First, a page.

The Kurdish Bike by Alesa Lightbourne

31206812Fiction – print. Self-published, 2016. 324 pgs. Library copy.

When oil prices were high and ISIS had yet to sweep across Iraq and Syria, American teacher Theresa Turner was recruited to teach at an international academy in an autonomous region of Kurdish Iraq. Financially underwater from divorcing her unnamed husband, Turner had previously worked as an English teacher in Saudi Arabia and is eager to accept a job in a portion of the world where she might experience a bit more autonomy.

That autonomy comes in the form of a blue bicycle, which Turner uses to leave the fortress-like compound around “The Academy”, as Turner and other teachers refer to school. During a ride through the local community, Turner meets the grandmother of one of her quietest students, Seema, and Seema’s two neighbors, a mother and her twenty-something daughter.

The daughter, Bezma, is eager to marry the man she loves, but her mother, Ara, insists that the marriage cannot take place. As a widow, Ara expects her youngest daughter to remain with her and care for her in her old age. Bezma cajoles Turner into helping her convince her mother that she should be allowed to marry. Yet, Turner’s insertion into the family’s dynamics educates her about the larger cultural and religious factors in play in Kurdish Iraq, including the practice of cutting a young girl’s genitals to keep her “clean”.

My interest in this story was slowly built over time. I struggled with Turner’s hurtful stereotypes about the Kurdish people and the voyeuristic way she approaches the community surrounding the school. To Turner, it seems like these people exist for her to study, for her to bemuse over with her American blog readers.

And I seriously contemplated setting the book aside for good when Turner visits a market and eyes every man at the market as a suspicious bomber or rapist. I had such a hard time reconciling that reaction with the information that Turner had taught in schools around the world. I only continued reading because I’ve missed the last two meetings of my book club and didn’t want to miss yet another month because I didn’t finish the book.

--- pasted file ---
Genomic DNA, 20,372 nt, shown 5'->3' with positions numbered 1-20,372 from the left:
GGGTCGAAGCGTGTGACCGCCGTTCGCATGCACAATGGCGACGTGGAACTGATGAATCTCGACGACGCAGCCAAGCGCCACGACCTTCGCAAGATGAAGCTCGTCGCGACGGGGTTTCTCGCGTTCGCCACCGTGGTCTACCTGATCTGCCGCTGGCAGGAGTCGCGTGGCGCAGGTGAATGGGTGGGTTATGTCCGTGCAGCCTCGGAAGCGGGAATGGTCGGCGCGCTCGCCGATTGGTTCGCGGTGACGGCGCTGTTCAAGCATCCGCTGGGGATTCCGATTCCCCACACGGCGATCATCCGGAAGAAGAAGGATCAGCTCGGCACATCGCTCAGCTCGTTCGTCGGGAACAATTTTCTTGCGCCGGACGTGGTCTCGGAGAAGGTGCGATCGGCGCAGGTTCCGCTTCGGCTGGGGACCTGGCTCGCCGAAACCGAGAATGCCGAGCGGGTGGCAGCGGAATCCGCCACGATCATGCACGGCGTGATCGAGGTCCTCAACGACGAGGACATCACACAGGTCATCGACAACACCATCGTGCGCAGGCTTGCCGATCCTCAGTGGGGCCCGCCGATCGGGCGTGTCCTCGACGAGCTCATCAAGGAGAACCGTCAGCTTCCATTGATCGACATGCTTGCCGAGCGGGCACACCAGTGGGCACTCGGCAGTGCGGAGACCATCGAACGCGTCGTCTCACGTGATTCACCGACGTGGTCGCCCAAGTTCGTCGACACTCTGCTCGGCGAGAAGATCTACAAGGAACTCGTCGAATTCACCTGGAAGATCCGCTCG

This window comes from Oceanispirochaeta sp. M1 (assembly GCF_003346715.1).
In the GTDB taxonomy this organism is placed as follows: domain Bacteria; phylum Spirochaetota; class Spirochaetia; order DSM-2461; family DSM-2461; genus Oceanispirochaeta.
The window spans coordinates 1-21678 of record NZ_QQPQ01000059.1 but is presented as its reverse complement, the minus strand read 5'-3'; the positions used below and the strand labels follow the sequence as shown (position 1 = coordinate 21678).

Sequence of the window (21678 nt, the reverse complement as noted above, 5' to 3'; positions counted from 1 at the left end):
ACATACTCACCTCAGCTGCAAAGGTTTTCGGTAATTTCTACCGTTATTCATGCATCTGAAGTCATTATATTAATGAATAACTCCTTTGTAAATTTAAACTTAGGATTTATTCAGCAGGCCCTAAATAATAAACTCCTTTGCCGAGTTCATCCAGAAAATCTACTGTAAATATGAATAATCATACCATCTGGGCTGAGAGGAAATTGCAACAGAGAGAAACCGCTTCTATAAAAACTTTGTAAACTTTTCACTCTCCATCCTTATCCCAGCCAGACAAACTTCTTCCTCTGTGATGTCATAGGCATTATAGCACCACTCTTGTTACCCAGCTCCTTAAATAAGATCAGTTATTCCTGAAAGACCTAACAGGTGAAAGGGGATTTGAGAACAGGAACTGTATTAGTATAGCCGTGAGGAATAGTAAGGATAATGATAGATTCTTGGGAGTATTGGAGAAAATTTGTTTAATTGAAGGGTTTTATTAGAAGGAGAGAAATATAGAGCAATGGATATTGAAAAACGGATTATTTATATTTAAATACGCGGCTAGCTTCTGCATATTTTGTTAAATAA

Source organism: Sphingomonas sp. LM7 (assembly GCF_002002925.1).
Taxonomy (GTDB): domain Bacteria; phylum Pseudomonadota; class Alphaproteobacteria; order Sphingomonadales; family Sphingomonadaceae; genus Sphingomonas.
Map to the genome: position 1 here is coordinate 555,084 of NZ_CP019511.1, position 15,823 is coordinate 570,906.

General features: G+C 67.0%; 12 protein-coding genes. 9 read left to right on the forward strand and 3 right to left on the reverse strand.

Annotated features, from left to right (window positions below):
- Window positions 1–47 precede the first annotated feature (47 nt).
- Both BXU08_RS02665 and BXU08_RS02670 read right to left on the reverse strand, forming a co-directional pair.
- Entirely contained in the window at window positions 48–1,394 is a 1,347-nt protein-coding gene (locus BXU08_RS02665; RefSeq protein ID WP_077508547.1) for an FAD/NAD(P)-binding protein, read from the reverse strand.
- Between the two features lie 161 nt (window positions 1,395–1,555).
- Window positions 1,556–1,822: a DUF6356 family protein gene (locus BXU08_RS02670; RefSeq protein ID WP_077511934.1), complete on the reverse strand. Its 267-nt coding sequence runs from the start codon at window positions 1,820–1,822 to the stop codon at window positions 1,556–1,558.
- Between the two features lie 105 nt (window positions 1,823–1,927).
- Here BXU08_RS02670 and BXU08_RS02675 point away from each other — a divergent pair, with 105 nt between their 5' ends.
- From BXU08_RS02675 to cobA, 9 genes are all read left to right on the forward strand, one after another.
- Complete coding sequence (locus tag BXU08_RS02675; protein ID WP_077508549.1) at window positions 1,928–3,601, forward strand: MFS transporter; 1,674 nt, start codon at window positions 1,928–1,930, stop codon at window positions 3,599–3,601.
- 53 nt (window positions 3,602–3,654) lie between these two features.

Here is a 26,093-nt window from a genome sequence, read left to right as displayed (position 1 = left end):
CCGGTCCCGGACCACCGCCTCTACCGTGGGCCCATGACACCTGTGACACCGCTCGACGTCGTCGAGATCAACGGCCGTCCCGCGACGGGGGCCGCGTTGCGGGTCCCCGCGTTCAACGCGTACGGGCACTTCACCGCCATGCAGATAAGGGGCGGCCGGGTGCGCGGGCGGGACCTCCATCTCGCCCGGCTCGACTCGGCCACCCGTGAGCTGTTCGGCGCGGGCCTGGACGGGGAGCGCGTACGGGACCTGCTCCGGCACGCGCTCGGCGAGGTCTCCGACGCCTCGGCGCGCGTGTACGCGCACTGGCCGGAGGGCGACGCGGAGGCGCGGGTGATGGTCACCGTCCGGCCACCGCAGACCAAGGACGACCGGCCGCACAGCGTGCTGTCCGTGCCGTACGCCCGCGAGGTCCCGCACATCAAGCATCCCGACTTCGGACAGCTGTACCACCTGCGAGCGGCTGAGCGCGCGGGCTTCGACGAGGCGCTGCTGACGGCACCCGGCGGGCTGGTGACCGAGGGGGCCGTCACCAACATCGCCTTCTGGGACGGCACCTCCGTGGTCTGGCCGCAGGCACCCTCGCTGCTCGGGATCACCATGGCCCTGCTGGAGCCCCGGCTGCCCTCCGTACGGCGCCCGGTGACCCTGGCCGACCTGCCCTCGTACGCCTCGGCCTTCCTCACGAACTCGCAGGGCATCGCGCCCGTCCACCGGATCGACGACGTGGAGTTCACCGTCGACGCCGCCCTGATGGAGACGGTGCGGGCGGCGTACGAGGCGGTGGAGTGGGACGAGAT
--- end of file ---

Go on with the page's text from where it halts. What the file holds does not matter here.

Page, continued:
Thankfully, Turner’s viewpoint is stretched, confronted, and repudiated by her interactions with Bezma, Ara, Seema, Old Huda, and others in the community. In realizing the parallels between her own blindness to her ex-husband’s traits and the blindness Ara has towards her intended’s anger issues, Turner comes to understand that neither Kurdish culture nor Western culture has a monopoly on forcing women to pay for the crimes of men.

There is one particularly beautiful moment when Turner accidentally interrupts a funeral but is welcomed with open arms to share in the grief of the women assembled. Her minimal Kurdish makes it difficult for her to communicate with the women, and yet their grief allows her to final approach her own grief over the death of her father. The moment opened up Turner’s eyes to the society around her, and it made me much more invested in the story Lightbourne was trying to share.

The novel only improves from there. As Turner learns about Kurdish marriage practices and FGM in the community, she must also confront the complex bureaucracy of her employer and watch her fellow teachers run headfirst into romantic entanglements and the answers offered by particular religious viewpoints. The novel can, at times, feel a bit like an impending train wreck as poor decisions mount, but the quality of the writing escalates it above such dismissive characterizations.

In the afterward, Lightbourne explains that she worked as a teacher in the region during this time and that the novel is a fictionalization of her own experiences and those of her fellow teachers. The novel definitely straddles the line between fiction and nonfiction, and I can already anticipate some of the women in my book club complaining about the ambiguity.

While I found Lightbourne’s refuses to name Turner’s husband frustrating, the ambiguity was quickly forgotten as frustration for me as the novel progressed. Instead, I’m frustrated the novel was self-published – if only because I know it’ll make finding copies of the novel more difficult!

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